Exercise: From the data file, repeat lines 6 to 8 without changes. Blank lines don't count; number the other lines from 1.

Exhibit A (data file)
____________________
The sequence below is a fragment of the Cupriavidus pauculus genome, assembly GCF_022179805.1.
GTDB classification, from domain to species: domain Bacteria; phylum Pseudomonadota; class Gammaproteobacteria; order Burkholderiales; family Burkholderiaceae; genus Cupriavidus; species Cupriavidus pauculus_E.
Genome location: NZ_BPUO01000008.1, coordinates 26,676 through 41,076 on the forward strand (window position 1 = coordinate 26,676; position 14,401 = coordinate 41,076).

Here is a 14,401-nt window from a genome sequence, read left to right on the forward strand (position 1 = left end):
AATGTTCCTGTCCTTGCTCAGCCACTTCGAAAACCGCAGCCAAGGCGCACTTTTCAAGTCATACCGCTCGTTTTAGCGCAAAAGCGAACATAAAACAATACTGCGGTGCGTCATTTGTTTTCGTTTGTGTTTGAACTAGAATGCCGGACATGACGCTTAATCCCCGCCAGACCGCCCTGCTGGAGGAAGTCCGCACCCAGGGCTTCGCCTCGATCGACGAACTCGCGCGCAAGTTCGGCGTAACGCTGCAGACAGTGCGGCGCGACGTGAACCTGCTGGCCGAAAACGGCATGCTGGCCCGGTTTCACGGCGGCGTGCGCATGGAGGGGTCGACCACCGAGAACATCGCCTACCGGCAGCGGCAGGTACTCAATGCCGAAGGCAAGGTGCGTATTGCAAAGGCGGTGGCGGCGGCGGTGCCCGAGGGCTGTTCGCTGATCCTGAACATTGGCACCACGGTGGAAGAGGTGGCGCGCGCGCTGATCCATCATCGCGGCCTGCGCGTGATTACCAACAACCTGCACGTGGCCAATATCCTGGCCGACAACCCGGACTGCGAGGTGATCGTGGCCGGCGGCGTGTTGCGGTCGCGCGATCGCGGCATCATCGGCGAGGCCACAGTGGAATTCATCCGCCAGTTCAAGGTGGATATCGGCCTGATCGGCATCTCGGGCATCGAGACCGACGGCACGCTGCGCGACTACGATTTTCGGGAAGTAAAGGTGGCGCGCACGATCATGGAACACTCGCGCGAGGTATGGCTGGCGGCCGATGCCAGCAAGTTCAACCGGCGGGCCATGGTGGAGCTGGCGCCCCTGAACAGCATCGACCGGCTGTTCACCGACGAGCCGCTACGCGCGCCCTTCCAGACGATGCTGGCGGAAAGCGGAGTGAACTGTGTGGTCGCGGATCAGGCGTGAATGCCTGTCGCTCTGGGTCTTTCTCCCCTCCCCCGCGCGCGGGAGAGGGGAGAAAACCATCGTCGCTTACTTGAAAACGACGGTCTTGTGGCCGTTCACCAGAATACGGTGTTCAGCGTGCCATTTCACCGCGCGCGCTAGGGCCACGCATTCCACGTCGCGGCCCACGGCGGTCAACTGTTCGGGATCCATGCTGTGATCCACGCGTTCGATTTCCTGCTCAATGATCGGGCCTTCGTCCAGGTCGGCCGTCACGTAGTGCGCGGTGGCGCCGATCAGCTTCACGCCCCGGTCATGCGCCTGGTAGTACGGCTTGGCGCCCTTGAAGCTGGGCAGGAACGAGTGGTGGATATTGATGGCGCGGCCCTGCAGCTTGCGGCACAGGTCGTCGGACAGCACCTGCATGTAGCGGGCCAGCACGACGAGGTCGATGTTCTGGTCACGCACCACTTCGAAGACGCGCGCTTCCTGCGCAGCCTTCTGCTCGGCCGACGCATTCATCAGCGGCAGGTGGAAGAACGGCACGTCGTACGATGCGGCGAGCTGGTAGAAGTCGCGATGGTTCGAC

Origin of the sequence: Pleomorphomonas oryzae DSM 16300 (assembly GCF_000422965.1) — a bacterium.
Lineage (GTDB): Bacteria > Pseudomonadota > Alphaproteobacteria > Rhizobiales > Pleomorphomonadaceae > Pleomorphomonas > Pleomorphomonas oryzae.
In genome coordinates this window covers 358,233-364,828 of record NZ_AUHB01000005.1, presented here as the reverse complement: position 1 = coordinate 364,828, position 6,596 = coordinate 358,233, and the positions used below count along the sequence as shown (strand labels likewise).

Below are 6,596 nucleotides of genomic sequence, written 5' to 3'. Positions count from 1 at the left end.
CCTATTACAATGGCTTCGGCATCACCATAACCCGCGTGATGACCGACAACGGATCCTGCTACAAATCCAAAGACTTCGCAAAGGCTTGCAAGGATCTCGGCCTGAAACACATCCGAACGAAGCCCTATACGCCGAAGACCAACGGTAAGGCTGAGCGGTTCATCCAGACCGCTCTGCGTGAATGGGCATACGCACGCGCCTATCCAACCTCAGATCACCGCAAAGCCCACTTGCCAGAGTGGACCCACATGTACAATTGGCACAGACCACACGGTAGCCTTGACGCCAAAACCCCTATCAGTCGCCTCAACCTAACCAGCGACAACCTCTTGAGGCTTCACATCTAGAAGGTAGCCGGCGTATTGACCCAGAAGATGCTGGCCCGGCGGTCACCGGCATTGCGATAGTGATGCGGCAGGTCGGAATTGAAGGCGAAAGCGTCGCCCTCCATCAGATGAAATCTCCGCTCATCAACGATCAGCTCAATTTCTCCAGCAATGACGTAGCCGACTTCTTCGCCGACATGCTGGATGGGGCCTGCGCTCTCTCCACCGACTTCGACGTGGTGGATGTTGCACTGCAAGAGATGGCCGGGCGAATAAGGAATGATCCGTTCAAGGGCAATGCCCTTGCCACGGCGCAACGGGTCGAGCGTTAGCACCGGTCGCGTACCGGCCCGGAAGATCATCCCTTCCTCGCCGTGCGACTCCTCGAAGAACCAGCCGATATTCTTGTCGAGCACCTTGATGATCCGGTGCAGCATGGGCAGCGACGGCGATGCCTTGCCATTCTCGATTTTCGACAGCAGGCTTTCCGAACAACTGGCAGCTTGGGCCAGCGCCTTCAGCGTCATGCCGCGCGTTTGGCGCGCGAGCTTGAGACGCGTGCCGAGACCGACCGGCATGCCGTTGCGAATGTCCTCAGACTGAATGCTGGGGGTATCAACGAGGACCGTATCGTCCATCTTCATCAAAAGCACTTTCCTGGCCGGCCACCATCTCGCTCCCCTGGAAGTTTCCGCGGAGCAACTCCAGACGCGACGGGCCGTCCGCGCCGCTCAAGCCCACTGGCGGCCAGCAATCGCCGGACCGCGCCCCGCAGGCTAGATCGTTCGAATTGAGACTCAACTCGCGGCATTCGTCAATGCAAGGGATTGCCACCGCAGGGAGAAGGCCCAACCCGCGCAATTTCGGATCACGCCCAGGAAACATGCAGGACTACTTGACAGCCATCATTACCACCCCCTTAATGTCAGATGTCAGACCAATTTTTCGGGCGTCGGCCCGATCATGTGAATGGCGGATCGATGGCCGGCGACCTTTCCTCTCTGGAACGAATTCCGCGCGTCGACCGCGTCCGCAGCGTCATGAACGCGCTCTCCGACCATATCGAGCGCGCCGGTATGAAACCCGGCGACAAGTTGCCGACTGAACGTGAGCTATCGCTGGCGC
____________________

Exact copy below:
Origin of the sequence: Pleomorphomonas oryzae DSM 16300 (assembly GCF_000422965.1) — a bacterium.
Lineage (GTDB): Bacteria > Pseudomonadota > Alphaproteobacteria > Rhizobiales > Pleomorphomonadaceae > Pleomorphomonas > Pleomorphomonas oryzae.
In genome coordinates this window covers 358,233-364,828 of record NZ_AUHB01000005.1, presented here as the reverse complement: position 1 = coordinate 364,828, position 6,596 = coordinate 358,233, and the positions used below count along the sequence as shown (strand labels likewise).